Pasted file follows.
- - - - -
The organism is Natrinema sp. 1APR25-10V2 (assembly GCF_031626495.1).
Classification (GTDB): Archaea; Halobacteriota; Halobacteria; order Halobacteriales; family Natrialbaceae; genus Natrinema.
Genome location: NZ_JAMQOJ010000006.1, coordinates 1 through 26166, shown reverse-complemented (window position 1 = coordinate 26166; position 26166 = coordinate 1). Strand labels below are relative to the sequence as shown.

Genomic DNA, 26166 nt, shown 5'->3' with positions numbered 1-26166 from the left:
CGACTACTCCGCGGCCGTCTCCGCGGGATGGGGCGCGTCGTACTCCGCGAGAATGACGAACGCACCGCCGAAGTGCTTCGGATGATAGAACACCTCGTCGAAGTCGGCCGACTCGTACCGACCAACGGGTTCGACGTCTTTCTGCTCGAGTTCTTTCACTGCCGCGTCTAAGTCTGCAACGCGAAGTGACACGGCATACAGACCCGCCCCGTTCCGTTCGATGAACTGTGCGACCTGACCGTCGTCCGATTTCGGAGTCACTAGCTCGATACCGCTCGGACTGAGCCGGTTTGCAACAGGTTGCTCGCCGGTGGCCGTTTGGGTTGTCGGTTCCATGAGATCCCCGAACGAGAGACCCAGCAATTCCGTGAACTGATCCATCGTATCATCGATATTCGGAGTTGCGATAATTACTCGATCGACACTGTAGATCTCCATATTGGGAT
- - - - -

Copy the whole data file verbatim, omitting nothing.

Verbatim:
The organism is Natrinema sp. 1APR25-10V2 (assembly GCF_031626495.1).
Classification (GTDB): Archaea; Halobacteriota; Halobacteria; order Halobacteriales; family Natrialbaceae; genus Natrinema.
Genome location: NZ_JAMQOJ010000006.1, coordinates 1 through 26166, shown reverse-complemented (window position 1 = coordinate 26166; position 26166 = coordinate 1). Strand labels below are relative to the sequence as shown.

Genomic DNA, 26166 nt, shown 5'->3' with positions numbered 1-26166 from the left:
CGACTACTCCGCGGCCGTCTCCGCGGGATGGGGCGCGTCGTACTCCGCGAGAATGACGAACGCACCGCCGAAGTGCTTCGGATGATAGAACACCTCGTCGAAGTCGGCCGACTCGTACCGACCAACGGGTTCGACGTCTTTCTGCTCGAGTTCTTTCACTGCCGCGTCTAAGTCTGCAACGCGAAGTGACACGGCATACAGACCCGCCCCGTTCCGTTCGATGAACTGTGCGACCTGACCGTCGTCCGATTTCGGAGTCACTAGCTCGATACCGCTCGGACTGAGCCGGTTTGCAACAGGTTGCTCGCCGGTGGCCGTTTGGGTTGTCGGTTCCATGAGATCCCCGAACGAGAGACCCAGCAATTCCGTGAACTGATCCATCGTATCATCGATATTCGGAGTTGCGATAATTACTCGATCGACACTGTAGATCTCCATATTGGGAT